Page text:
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November 25th, 2016, 07:12 PM   #1
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Related rate

A particle is moving along the curve y = 4 (5x+6)^(1/2). As the particle passes through the point (2;16), its x-coordinate increases at a rate of 3 units per second. Find the rate of change of the distance from the particle to the origin at this instant.
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November 25th, 2016, 07:48 PM   #2
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$\displaystyle \begin{align*} D &= \sqrt{ x^2 + y^2 } \\ &= \sqrt{ x^2 + \left[ 4\,\left( 5\,x + 6 \right) ^{\frac{1}{2}} \right] ^2 } \\ &= \sqrt{x^2 + 16\,\left( 5\,x + 6 \right) } \\ &= \sqrt{ x^2 + 80\,x + 96 } \end{align*}$

You want $\displaystyle \begin{align*} \frac{\mathrm{d}D}{\mathrm{d}t} \end{align*}$ at the point in time when the particle is at $\displaystyle \begin{align*} \left( 2, 16 \right) \end{align*}$, when $\displaystyle \begin{align*} \frac{\mathrm{d}x}{\mathrm{d}t} = 3 \textrm{ units}/ \textrm{s} \end{align*}$. The rates are related through the chain rule as

$\displaystyle \begin{align*} \frac{\mathrm{d}D}{\mathrm{d}t} &= \frac{\mathrm{d}D}{\mathrm{d}x} \cdot \frac{\mathrm{d}x}{\mathrm{d}t} \end{align*}$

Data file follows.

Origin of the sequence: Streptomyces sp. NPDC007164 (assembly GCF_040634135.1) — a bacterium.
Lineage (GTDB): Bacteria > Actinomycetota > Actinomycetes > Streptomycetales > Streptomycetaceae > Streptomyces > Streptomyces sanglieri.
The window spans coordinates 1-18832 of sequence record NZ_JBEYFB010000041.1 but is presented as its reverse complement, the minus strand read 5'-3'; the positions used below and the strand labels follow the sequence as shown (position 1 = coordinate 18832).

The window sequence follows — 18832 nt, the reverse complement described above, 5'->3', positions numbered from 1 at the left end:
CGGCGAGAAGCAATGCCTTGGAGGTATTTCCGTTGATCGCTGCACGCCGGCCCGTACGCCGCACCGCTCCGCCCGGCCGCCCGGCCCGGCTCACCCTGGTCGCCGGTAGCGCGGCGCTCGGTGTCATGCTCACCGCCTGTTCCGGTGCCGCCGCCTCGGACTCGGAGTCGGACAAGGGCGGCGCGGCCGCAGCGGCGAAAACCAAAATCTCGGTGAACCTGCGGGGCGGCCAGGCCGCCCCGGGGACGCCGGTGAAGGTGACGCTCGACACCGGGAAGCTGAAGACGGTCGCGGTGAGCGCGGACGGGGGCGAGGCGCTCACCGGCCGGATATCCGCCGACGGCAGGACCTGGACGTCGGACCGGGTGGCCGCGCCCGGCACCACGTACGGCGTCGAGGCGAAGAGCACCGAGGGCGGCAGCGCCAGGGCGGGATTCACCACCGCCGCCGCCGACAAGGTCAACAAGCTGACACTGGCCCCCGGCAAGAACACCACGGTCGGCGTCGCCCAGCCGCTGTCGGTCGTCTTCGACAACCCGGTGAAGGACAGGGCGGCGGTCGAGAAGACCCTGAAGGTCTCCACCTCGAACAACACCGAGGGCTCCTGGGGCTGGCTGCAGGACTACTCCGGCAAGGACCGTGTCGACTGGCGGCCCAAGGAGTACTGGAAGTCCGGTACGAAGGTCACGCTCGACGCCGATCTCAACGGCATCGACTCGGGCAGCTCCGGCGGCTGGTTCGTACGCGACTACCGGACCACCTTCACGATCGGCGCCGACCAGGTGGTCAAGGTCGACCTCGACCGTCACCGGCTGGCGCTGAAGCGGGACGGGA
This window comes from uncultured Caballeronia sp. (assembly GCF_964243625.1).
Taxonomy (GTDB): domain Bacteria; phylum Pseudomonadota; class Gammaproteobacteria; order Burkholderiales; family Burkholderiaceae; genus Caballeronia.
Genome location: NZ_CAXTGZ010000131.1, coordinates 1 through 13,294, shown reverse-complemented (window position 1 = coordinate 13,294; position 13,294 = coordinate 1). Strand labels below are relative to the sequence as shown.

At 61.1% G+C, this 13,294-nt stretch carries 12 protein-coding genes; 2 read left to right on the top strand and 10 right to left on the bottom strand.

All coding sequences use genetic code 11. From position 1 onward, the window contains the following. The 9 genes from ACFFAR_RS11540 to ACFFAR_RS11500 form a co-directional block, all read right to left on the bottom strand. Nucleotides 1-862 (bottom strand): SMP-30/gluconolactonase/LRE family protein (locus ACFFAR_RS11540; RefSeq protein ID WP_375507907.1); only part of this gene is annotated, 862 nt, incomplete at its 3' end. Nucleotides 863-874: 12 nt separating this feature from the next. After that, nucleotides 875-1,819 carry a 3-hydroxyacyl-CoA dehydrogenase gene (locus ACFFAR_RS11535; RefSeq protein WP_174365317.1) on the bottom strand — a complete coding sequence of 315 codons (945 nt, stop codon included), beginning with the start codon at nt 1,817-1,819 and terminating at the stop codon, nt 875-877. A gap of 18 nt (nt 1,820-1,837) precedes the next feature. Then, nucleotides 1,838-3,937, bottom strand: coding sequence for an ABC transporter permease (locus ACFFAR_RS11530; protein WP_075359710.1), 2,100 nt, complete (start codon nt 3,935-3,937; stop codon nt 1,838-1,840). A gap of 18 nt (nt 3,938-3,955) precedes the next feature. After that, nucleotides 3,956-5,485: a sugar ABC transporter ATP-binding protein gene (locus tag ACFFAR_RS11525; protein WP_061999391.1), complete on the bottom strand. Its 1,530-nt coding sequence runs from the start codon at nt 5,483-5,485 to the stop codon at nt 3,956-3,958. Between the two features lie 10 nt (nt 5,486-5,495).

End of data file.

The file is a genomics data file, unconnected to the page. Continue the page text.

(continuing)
and since $\displaystyle \begin{align*} D = \sqrt{ x^2 + 80\,x + 96 } \end{align*}$ that means

$\displaystyle \begin{align*}\frac{ \mathrm{d}D}{\mathrm{d}x} &= \frac{2\,x + 80}{2\,\sqrt{ x^2 + 80\,x + 96 }} \,\textrm{units} / \textrm{unit} \\ &= \frac{x + 40}{\sqrt{x^2 + 80\,x + 96}} \end{align*}$

so when $\displaystyle \begin{align*} x = 2 \end{align*}$ that means

$\displaystyle \begin{align*} \frac{\mathrm{d}D}{\mathrm{d}x} &= \frac{2 + 40}{\sqrt{2^2 + 80 \left( 2 \right) + 96}} \\ &= \frac{42}{\sqrt{ 4 + 160 + 96 }} \\ &= \frac{42}{\sqrt{260}} \\ &= \frac{42}{2\,\sqrt{ 65 }} \\ &= \frac{21}{\sqrt{65}} \\ &= \frac{21\,\sqrt{65}}{65} \end{align*}$

and thus at the point $\displaystyle \begin{align*} \left( 2, 16 \right) \end{align*}$

$\displaystyle \begin{align*} \frac{\mathrm{d}D}{\mathrm{d}t} &= \frac{\mathrm{d}D}{\mathrm{d}x} \cdot \frac{\mathrm{d}x}{\mathrm{d}t} \\ &= \frac{21\,\sqrt{65}}{65} \cdot 3 \,\textrm{units}/ \textrm{s} \\ &= \frac{63\,\sqrt{65}}{65} \,\textrm{units} / \textrm{s} \end{align*}$
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November 25th, 2016, 07:58 PM   #3
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Whoever you are, you enabled me to solve this problem 1 minute before due time. One of my best clapbacks ever. Thanks ^^
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November 28th, 2016, 04:29 AM   #4
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"Solve" it or "copy" the solution given?
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